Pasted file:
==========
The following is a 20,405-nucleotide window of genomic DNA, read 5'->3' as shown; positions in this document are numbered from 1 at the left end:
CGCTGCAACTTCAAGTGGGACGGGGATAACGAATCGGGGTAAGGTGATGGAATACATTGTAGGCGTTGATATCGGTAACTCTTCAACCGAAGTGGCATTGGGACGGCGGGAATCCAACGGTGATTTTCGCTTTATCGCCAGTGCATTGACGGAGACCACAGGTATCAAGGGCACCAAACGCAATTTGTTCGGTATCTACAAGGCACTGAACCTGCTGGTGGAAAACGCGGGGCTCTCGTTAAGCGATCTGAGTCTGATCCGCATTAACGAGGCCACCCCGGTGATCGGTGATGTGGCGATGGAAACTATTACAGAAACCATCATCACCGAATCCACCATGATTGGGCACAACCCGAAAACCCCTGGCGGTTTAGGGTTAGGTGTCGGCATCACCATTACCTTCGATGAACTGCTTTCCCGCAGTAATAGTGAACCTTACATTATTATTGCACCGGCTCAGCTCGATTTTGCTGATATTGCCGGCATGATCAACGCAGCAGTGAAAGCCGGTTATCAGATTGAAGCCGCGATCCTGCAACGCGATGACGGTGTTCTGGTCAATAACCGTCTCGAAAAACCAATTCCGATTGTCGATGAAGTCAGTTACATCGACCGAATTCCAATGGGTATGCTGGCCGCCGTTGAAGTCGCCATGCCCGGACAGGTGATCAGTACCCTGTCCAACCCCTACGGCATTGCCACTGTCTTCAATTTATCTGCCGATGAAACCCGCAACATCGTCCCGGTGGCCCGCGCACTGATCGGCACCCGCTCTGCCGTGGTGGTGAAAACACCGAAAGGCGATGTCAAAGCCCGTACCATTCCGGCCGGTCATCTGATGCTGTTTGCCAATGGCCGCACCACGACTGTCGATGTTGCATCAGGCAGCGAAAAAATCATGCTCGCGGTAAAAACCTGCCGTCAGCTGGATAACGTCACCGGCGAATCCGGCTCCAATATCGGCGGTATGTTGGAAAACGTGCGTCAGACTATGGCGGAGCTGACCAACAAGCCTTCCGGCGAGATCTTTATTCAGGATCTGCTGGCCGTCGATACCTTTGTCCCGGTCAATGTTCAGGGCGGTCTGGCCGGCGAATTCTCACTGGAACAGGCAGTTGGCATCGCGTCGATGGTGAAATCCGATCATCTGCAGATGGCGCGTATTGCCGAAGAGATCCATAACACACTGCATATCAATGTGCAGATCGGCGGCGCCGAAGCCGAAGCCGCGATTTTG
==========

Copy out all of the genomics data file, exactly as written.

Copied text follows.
The following is a 20,405-nucleotide window of genomic DNA, read 5'->3' as shown; positions in this document are numbered from 1 at the left end:
CGCTGCAACTTCAAGTGGGACGGGGATAACGAATCGGGGTAAGGTGATGGAATACATTGTAGGCGTTGATATCGGTAACTCTTCAACCGAAGTGGCATTGGGACGGCGGGAATCCAACGGTGATTTTCGCTTTATCGCCAGTGCATTGACGGAGACCACAGGTATCAAGGGCACCAAACGCAATTTGTTCGGTATCTACAAGGCACTGAACCTGCTGGTGGAAAACGCGGGGCTCTCGTTAAGCGATCTGAGTCTGATCCGCATTAACGAGGCCACCCCGGTGATCGGTGATGTGGCGATGGAAACTATTACAGAAACCATCATCACCGAATCCACCATGATTGGGCACAACCCGAAAACCCCTGGCGGTTTAGGGTTAGGTGTCGGCATCACCATTACCTTCGATGAACTGCTTTCCCGCAGTAATAGTGAACCTTACATTATTATTGCACCGGCTCAGCTCGATTTTGCTGATATTGCCGGCATGATCAACGCAGCAGTGAAAGCCGGTTATCAGATTGAAGCCGCGATCCTGCAACGCGATGACGGTGTTCTGGTCAATAACCGTCTCGAAAAACCAATTCCGATTGTCGATGAAGTCAGTTACATCGACCGAATTCCAATGGGTATGCTGGCCGCCGTTGAAGTCGCCATGCCCGGACAGGTGATCAGTACCCTGTCCAACCCCTACGGCATTGCCACTGTCTTCAATTTATCTGCCGATGAAACCCGCAACATCGTCCCGGTGGCCCGCGCACTGATCGGCACCCGCTCTGCCGTGGTGGTGAAAACACCGAAAGGCGATGTCAAAGCCCGTACCATTCCGGCCGGTCATCTGATGCTGTTTGCCAATGGCCGCACCACGACTGTCGATGTTGCATCAGGCAGCGAAAAAATCATGCTCGCGGTAAAAACCTGCCGTCAGCTGGATAACGTCACCGGCGAATCCGGCTCCAATATCGGCGGTATGTTGGAAAACGTGCGTCAGACTATGGCGGAGCTGACCAACAAGCCTTCCGGCGAGATCTTTATTCAGGATCTGCTGGCCGTCGATACCTTTGTCCCGGTCAATGTTCAGGGCGGTCTGGCCGGCGAATTCTCACTGGAACAGGCAGTTGGCATCGCGTCGATGGTGAAATCCGATCATCTGCAGATGGCGCGTATTGCCGAAGAGATCCATAACACACTGCATATCAATGTGCAGATCGGCGGCGCCGAAGCCGAAGCCGCGATTTTG